Jesus the Teacher

As you know, for the month of September, our message series is focusing on: Who is Jesus? Today we look at Jesus the Teacher.

I bet that everyone here remembers their favorite teacher … whether it was kindergarten, because s/he was so kind to us, or grammar school, because were the teacher’s pet, or high school because we seemed to catch on to the lessons given a dynamic teaching style or college/graduate school professor because we really felt connected and finally at the threshold of being a professional. My favorite teacher was from Seton Hall law school … Kathleen Boozang … who is now the dean there. She was my favorite because she kicked my butt and really challenged me in doing research and disciplined writing. I can still hear her say, You have to think and write like a lawyer! She taught me not to be lazy … to read the next article, to write, review and then re-write. She was and is my favorite because she challenged me, and even today, continues to challenge me to be the best version of myself … and sometimes that’s just not easy. Isn’t that the same with Jesus? “Who do you say that I am?” is a much harder question than we think it is. We already know that the New Testament does not paint a uniform portrait of Jesus Christ.

  • Not only do we have four very different Gospels o each remarkably unique in their individual understandings of the meaning of Jesus’ ministry. But here’s an amazing fact … of the 90 times Jesus was addressed directly in the gospels, 60 times he was called Teacher.


  • There are twenty-three additional books that articulate varying views and teachings of Jesus.


  • Even the thirteen letters attributed to Paul adapt the function and significance of Jesus Christ depending on the circumstances that need to be addressed in our lives.

And surely, discrepancies exist. Although he never entered a classroom as we know a classroom and he never had a degree as we understand an educational degree, yet all the world was his classroom. Today, as we think about Jesus as Teacher, we can and should spend some time thinking about how we would respond to Jesus’ inquiry, considering what our answer might be. But there’s even more that Jesus is asking in this seemingly straightforward question, and perhaps it’s this “more” that is the most challenging, the most demanding, the “more” we wish we could avoid. Because “Who do you say that I am?” is at the same time, “who will you say that you are?” That’s the rub of this question, the heart of its difficulty. If it we only had to provide an answer to Jesus’ question of his identity, that would be one thing. However, answering the question of Jesus’ identity is also having to give voice to our own. When we think about Jesus as Teacher, we can’t answer Jesus’ inquiry without revealing who we are … because it’s not about getting the answer right. It’s the moment when we come face-to-face with our own commitment, our own discipleship, our own identity. It’s the moment when we have to admit to what it is that we have learned from Jesus, and how we are putting that knowledge to work in our lives and in our world. In John’s Gospel, we read: For I have given you an example, that you also should do just as I have done to you. How do we emulate his example? … of listening … of responding to those in need … of healing … of telling the truth, even when its hard … of healing … of doing good works … of taking up our cross How do we, his students, his disciples, follow him … today, here and now, and forever? “Who do you say that I am?” is also a question we should ask of others, of ourselves. Who, indeed, will people say we are? Are we willing to ask the question? Or do we stay silent, afraid of what people might say, perhaps worried about what truth might get uttered? Avoiding the question altogether so as to feign a kind of confidence we don’t really have? Jesus knows it’s one of the hardest questions to ask — which is why he asks it in the first place, and why he has to ask it first. Perhaps this week, in your family, in your home, with your work colleagues, with your friends, we can ask the question, Who do you say that I am? Not only of Jesus, but of ourselves. Undoubtedly the answers will be interesting, perhaps even challenging, but they may also be life-giving! Jesus challenges us to be the best version of ourselves, are we up for the challenge?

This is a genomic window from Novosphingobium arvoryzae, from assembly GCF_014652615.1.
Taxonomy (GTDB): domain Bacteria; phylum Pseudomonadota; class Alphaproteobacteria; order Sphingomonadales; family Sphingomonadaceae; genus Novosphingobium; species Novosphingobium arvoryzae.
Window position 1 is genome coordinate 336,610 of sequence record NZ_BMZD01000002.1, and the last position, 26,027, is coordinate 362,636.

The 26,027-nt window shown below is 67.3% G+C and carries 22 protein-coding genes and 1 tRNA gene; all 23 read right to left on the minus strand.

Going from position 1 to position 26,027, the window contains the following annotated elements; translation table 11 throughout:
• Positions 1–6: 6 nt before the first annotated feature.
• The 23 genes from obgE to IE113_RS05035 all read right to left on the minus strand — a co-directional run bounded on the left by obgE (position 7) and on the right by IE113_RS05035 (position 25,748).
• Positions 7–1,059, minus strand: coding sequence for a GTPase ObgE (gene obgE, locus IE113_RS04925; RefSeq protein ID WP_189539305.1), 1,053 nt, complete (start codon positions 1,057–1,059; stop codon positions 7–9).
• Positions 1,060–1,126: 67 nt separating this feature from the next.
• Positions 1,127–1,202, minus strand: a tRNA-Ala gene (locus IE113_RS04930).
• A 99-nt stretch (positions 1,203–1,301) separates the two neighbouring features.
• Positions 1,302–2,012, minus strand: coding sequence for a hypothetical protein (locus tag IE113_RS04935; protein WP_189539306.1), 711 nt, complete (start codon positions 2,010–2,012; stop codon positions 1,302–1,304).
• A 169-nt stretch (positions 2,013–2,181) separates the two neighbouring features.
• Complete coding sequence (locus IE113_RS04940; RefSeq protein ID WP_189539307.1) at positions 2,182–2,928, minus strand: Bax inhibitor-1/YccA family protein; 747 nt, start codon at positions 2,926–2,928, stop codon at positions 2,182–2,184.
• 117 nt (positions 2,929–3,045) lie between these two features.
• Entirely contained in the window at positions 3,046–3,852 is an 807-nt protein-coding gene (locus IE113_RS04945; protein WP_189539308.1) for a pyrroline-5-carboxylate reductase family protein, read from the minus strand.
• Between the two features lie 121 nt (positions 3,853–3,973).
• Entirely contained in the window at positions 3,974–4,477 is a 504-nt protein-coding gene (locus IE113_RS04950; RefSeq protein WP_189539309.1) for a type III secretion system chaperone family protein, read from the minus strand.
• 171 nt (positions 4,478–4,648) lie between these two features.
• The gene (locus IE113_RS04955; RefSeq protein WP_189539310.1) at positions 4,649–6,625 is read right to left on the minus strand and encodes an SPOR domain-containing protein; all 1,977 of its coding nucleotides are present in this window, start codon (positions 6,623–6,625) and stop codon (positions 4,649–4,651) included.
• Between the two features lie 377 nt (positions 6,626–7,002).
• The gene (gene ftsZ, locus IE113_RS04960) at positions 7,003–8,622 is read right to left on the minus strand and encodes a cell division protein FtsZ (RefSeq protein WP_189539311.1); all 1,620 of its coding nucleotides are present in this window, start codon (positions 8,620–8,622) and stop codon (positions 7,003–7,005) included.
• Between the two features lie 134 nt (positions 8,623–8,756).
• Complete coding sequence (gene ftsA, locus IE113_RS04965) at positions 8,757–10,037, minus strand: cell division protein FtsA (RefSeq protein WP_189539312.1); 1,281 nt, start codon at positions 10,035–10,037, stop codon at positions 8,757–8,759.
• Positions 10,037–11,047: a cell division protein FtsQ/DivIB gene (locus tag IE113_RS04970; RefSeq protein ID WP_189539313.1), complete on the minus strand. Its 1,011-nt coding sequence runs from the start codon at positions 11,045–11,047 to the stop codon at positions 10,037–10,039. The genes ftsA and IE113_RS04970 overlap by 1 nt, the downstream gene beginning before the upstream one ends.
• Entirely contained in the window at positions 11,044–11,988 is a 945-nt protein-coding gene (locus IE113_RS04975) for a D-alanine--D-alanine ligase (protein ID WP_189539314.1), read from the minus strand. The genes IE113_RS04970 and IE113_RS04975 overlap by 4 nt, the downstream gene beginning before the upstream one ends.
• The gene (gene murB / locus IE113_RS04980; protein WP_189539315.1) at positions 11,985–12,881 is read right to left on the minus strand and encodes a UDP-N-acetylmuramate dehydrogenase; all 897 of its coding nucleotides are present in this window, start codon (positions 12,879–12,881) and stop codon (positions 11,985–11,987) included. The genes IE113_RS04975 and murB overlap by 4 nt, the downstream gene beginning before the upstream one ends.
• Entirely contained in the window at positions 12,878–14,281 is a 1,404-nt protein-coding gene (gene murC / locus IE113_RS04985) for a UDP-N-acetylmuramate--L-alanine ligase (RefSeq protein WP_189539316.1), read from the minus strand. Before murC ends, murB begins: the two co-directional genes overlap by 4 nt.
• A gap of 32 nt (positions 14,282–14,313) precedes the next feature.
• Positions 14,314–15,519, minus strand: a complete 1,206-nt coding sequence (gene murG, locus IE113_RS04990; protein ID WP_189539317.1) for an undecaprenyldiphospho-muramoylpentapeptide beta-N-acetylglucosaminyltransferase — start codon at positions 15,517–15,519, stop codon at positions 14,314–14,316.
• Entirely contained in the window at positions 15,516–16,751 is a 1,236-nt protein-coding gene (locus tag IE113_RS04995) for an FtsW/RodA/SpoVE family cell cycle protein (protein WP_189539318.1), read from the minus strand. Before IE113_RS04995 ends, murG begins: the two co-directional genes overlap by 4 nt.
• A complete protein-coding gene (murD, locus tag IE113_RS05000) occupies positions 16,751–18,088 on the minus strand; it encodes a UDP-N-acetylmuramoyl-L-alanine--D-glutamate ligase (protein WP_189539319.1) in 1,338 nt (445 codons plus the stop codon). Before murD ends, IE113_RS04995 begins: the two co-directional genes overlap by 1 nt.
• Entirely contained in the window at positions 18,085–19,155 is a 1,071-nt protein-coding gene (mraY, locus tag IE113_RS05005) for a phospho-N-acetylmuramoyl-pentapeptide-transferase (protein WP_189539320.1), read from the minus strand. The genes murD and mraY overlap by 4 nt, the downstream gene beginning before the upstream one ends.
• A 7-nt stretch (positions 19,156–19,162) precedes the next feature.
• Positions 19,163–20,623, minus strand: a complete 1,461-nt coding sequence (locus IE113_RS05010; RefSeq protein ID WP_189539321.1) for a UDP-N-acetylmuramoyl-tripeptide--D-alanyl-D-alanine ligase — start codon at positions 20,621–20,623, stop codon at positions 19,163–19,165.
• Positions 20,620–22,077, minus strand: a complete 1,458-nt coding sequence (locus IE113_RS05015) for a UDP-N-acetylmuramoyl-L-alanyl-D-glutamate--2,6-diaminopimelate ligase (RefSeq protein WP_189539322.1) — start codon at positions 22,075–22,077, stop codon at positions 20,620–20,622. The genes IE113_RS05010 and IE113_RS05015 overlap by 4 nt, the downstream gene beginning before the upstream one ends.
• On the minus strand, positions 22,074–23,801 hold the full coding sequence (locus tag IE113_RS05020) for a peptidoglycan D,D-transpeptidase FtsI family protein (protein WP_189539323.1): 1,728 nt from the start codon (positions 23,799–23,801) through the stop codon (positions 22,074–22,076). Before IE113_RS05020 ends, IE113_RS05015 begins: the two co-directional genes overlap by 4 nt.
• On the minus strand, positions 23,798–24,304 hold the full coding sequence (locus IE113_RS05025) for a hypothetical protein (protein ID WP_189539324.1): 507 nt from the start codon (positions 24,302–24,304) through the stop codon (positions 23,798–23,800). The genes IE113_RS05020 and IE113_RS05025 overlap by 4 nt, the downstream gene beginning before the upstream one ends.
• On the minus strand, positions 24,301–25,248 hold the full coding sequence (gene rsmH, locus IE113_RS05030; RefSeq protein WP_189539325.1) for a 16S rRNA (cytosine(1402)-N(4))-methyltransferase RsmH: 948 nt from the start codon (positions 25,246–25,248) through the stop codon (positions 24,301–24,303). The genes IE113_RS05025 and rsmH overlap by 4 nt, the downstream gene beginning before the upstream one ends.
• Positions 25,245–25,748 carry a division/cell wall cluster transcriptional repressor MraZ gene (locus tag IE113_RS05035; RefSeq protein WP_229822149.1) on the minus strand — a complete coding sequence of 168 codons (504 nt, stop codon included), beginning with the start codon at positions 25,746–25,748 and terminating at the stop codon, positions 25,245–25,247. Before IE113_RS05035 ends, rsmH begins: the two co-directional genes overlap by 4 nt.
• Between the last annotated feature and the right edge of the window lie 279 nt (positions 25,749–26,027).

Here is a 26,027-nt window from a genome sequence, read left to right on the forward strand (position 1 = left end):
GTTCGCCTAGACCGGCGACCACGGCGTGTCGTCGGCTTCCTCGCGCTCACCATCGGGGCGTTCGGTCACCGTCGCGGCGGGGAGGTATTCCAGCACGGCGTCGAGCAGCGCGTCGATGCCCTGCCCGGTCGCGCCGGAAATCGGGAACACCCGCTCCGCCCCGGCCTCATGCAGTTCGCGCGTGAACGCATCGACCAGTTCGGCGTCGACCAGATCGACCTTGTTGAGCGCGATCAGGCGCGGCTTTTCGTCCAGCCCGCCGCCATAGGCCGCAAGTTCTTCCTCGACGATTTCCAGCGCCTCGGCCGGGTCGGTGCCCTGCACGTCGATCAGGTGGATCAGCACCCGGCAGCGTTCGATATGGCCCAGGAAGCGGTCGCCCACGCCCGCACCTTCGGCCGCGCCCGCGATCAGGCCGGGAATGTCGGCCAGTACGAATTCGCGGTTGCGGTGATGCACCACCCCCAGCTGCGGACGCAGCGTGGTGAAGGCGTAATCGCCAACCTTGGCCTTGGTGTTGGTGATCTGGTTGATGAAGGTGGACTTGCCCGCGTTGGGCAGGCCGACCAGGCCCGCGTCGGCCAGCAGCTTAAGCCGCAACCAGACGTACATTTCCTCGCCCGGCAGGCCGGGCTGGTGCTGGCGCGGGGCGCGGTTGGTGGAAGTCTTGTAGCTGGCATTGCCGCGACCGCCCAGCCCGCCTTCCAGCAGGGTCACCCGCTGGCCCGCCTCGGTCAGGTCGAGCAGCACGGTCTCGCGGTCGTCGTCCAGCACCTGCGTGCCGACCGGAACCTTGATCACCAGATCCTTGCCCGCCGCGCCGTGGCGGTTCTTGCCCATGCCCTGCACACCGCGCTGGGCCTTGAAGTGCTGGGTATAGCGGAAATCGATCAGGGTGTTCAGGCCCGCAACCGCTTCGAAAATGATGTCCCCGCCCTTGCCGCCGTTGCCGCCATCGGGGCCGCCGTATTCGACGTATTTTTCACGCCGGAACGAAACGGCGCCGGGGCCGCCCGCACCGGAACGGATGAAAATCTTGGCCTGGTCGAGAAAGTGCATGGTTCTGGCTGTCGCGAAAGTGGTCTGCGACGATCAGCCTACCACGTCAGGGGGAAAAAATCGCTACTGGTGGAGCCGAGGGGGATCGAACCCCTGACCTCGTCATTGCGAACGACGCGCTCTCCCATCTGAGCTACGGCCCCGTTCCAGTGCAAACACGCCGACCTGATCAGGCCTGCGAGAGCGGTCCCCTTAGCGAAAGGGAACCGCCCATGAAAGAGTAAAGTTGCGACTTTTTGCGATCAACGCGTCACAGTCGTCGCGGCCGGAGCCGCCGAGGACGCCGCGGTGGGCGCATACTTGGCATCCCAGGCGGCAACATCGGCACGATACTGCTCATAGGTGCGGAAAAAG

Blessings!


RSM

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